Copying, riffing off, sampling, and appropriation have become familiar strategies for artists in all media – but attention to copyright laws and content management has kept pace, and can be intimidating for artists to navigate. This panel will focus on emboldening artists to work with appropriated material, shedding light on Fair Use guidelines which have defined some best practices, but also present some limitations artists should be aware of. Moderated by Rebecca Cleman, Director of Distribution at Electronic Arts Intermix (EAI); with panelists, artists Kenseth Armstead and Kristin Lucas, and Professor of Law Brian L. Frye.
ABOUT THE SPEAKERS:
Rebecca Cleman is the Distribution Director of Electronic Arts Intermix (EAI). She has organized numerous screenings and events featuring media artists and art history, and is currently co-curating an exhibition about EAI and broadcasting for the Institute of Contemporary Art, Philadelphia. Her writing on media has been published in the Moving Image Source, INCITE!, BOMB online, and the Metrograph Edition, among other journals, and she is a contributing writer to Screen Slate, a resource for daily listings and editorial commentary on New York City moving image culutre. She has served on festival juries and has been a grant panelist for NYSCA, the NEA, the National Film Preservation Fund, and the LMCC.
Kenseth Armstead’s works have been exhibited at the Whitney Museum of American Art, Studio Museum in Harlem, Brooklyn Museum, Newark Museum, MIT List Visual Arts Center and The Bronx Museum of the Arts. Armstead received a BFA from the Corcoran College of Art and an MS from the NYU Tandon School of Engineering. He also completed the Skowhegan Program and the Whitney Museum Independent Study Program. Grants he has received include a Pollock-Krasner Award, NYFA video fellowship, the inaugural BRIC ArtFP Commission, NYSCA (Individual Artist Grant, Film & Media) and a Creative Capital Grant. Residencies Armstead attended include Yaddo, the Brooklyn Museum Library & Archive, LMCC (Workspace & Swingspace), Harvestworks, Socrates Sculpture Park, the Castle Trebesice in Prague and Eyebeam Center for Art + Technology. His drawings, sculptures and multimedia works are in numerous public and private collections.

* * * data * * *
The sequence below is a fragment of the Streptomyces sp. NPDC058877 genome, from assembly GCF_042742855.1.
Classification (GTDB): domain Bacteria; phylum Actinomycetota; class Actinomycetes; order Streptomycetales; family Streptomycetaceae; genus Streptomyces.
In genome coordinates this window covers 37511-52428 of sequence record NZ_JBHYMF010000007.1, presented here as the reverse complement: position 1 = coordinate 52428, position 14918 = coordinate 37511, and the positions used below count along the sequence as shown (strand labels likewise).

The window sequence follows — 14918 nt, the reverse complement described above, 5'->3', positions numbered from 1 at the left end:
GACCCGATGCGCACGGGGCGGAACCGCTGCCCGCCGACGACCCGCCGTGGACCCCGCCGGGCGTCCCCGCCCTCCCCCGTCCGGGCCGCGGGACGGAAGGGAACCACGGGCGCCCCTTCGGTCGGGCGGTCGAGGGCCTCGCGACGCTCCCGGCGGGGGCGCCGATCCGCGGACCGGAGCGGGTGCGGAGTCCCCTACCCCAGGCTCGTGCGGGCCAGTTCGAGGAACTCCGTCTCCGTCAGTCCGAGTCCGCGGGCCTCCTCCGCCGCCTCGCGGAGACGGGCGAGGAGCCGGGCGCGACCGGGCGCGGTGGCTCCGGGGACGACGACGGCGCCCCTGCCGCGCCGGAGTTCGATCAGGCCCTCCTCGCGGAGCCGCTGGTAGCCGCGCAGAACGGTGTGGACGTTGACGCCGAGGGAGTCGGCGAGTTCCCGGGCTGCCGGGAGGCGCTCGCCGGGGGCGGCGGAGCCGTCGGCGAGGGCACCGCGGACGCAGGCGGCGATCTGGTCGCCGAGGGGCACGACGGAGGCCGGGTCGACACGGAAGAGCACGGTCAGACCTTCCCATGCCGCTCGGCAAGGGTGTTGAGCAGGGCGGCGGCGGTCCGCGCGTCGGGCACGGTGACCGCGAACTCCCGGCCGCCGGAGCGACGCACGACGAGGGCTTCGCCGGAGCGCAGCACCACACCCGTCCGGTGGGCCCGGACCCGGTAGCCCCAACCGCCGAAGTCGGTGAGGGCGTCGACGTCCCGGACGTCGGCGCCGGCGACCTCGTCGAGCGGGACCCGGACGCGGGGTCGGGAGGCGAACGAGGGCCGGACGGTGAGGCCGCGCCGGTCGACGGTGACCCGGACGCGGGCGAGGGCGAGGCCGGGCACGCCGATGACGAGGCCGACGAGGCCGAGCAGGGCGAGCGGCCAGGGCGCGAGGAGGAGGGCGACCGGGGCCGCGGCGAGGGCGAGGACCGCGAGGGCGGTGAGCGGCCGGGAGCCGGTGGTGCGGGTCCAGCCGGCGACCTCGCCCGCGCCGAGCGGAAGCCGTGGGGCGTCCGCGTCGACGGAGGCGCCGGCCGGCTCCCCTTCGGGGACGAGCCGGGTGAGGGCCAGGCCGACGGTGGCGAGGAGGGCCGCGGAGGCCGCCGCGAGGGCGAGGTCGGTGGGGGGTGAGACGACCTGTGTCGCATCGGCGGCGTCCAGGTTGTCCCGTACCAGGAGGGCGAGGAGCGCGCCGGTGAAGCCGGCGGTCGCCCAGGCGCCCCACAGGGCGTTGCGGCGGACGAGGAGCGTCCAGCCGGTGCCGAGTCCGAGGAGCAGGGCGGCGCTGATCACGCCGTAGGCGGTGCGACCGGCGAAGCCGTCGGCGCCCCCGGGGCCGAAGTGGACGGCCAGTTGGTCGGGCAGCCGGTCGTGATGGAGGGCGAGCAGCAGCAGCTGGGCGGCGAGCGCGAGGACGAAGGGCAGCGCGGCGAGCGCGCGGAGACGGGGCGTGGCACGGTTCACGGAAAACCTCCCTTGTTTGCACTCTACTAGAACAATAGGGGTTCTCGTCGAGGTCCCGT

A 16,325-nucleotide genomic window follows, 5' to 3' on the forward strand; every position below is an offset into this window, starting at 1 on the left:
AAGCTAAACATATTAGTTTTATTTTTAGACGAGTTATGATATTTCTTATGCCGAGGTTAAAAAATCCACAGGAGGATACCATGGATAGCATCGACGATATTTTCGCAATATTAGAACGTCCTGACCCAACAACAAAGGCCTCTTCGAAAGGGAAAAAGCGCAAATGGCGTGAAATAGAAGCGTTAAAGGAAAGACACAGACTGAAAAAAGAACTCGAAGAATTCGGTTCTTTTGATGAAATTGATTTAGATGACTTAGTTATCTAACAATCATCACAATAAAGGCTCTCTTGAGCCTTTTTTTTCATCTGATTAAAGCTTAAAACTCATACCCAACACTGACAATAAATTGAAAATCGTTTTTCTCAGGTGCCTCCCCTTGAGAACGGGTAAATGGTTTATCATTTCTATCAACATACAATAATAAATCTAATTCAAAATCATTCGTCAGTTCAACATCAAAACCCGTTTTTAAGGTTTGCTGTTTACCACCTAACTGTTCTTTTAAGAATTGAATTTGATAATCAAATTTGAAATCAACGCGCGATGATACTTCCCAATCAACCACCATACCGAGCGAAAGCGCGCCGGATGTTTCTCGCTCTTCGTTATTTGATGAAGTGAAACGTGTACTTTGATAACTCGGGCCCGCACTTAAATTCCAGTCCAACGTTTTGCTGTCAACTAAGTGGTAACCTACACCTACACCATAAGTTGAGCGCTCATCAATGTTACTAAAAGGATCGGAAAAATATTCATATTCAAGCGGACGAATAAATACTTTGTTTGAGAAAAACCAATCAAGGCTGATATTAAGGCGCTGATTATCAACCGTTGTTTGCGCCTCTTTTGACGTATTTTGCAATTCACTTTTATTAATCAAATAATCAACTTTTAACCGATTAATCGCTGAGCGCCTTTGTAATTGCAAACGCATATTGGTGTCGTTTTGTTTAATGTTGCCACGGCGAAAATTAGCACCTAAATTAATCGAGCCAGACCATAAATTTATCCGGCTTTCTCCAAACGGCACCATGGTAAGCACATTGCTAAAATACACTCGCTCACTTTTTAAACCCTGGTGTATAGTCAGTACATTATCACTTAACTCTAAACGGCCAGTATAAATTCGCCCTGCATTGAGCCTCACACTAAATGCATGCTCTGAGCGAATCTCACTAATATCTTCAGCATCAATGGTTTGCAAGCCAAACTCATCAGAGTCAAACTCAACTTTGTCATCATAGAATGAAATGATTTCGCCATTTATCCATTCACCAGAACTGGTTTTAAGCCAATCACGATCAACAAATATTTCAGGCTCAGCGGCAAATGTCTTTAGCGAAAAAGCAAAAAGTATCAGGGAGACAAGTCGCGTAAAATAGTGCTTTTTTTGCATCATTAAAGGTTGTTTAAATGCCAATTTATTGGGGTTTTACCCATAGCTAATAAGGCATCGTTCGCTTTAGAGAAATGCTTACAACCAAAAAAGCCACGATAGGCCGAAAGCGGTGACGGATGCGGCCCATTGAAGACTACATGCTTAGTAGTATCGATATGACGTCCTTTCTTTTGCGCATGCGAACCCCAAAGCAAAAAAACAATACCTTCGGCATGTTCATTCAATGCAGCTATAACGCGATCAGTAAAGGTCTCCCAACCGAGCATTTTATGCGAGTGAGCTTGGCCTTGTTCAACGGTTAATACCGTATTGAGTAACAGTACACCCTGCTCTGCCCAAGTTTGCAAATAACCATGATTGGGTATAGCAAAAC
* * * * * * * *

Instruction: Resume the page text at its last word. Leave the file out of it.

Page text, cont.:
Brian L. Frye is the Spears-Gilbert Associate Professor of Law at the University of Kentucky College of Law. His research focuses on intellectual property and charity law, especially in relation to artists, arts organizations, and the art market. He received a J.D. from the New York University School of Law in 2005, an M.F.A. from the San Francisco Art Institute in 1997, and a B.A. from the University of California at Berkeley in 1995. He is also a filmmaker. He produced the documentary Our Nixon (2013), which was broadcast by CNN and opened theatrically nationwide. His short films and videos have shown in the 2002 Whitney Biennial, the New York Film Festival, and the San Francisco International Film Festival, among other venues, and are in the permanent collection of the Whitney Museum of American Art. His critical writing on film and art has appeared in October, The New Republic, Film Comment, Cineaste, Senses of Cinema, World Picture, and Incite! among other journals.
Kristin Lucas is an interdisciplinary artist who pairs the intangible with the uncertain in experiential works that are performative and social, circuitous and bittersweet, and that lie somewhere between reality and "reality." Her work has been presented nationally and internationally, and appears in collections of major institutions, including Dia Center for the Arts and the Museum of Modern Art. Her work is represented by Postmasters and Electronic Arts Intermix (EAI) in New York and And/Or Gallery in Los Angeles, and she is currently a Technology Resident at Pioneer Works in Red Hook, Brooklyn. Lucas earned her BFA from the Cooper Union School of Art and an MFA in art practice from Stanford University. She lives between Queens and Austin, where she serves as Transmedia faculty for the Department of Art and Art History at University of Texas at Austin.
Presented in partnership with Electronic Arts Intermix (EAI).
BRIC’s Stoop Series welcomes you in for dynamic conversations that connect art, performance, media and other creative fields with big ideas that are important to Brooklynites. The Stoop Series highlights voices we don’t hear enough, creative solutions that deserve more attention, artistic endeavors that make you see the world differently and tools for enhancing your own creativity. Join us on the Stoop -- there’s something different every week!
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The Stoop at BRIC House is a public cultural gathering space featuring free, drop-in programming, and offering a place to sit, observe, and participate in multi-disciplinary work.